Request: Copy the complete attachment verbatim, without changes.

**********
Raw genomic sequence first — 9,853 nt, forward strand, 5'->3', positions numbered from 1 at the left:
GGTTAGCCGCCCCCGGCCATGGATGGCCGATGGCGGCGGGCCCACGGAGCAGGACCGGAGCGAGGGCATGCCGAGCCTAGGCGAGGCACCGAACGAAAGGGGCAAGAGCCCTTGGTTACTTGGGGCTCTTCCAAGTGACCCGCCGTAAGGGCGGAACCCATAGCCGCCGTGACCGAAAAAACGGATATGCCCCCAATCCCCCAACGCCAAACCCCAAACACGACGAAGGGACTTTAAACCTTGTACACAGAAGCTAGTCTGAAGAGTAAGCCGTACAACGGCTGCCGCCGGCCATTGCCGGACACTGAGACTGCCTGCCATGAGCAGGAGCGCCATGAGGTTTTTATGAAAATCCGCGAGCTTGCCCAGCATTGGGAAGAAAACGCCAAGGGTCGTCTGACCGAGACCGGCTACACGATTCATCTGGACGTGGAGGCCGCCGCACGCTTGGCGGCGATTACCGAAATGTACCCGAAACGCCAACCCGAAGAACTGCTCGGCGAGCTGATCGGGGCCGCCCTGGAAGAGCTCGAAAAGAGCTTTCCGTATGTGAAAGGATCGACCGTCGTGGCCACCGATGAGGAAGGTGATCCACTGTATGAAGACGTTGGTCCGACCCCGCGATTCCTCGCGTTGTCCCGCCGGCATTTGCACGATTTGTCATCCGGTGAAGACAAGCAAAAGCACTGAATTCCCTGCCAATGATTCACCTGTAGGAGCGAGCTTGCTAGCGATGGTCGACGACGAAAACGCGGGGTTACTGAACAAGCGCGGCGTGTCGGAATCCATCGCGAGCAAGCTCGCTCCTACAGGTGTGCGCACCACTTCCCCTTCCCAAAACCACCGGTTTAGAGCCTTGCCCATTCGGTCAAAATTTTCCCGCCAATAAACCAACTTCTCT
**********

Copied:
Raw genomic sequence first — 9,853 nt, forward strand, 5'->3', positions numbered from 1 at the left:
GGTTAGCCGCCCCCGGCCATGGATGGCCGATGGCGGCGGGCCCACGGAGCAGGACCGGAGCGAGGGCATGCCGAGCCTAGGCGAGGCACCGAACGAAAGGGGCAAGAGCCCTTGGTTACTTGGGGCTCTTCCAAGTGACCCGCCGTAAGGGCGGAACCCATAGCCGCCGTGACCGAAAAAACGGATATGCCCCCAATCCCCCAACGCCAAACCCCAAACACGACGAAGGGACTTTAAACCTTGTACACAGAAGCTAGTCTGAAGAGTAAGCCGTACAACGGCTGCCGCCGGCCATTGCCGGACACTGAGACTGCCTGCCATGAGCAGGAGCGCCATGAGGTTTTTATGAAAATCCGCGAGCTTGCCCAGCATTGGGAAGAAAACGCCAAGGGTCGTCTGACCGAGACCGGCTACACGATTCATCTGGACGTGGAGGCCGCCGCACGCTTGGCGGCGATTACCGAAATGTACCCGAAACGCCAACCCGAAGAACTGCTCGGCGAGCTGATCGGGGCCGCCCTGGAAGAGCTCGAAAAGAGCTTTCCGTATGTGAAAGGATCGACCGTCGTGGCCACCGATGAGGAAGGTGATCCACTGTATGAAGACGTTGGTCCGACCCCGCGATTCCTCGCGTTGTCCCGCCGGCATTTGCACGATTTGTCATCCGGTGAAGACAAGCAAAAGCACTGAATTCCCTGCCAATGATTCACCTGTAGGAGCGAGCTTGCTAGCGATGGTCGACGACGAAAACGCGGGGTTACTGAACAAGCGCGGCGTGTCGGAATCCATCGCGAGCAAGCTCGCTCCTACAGGTGTGCGCACCACTTCCCCTTCCCAAAACCACCGGTTTAGAGCCTTGCCCATTCGGTCAAAATTTTCCCGCCAATAAACCAACTTCTCT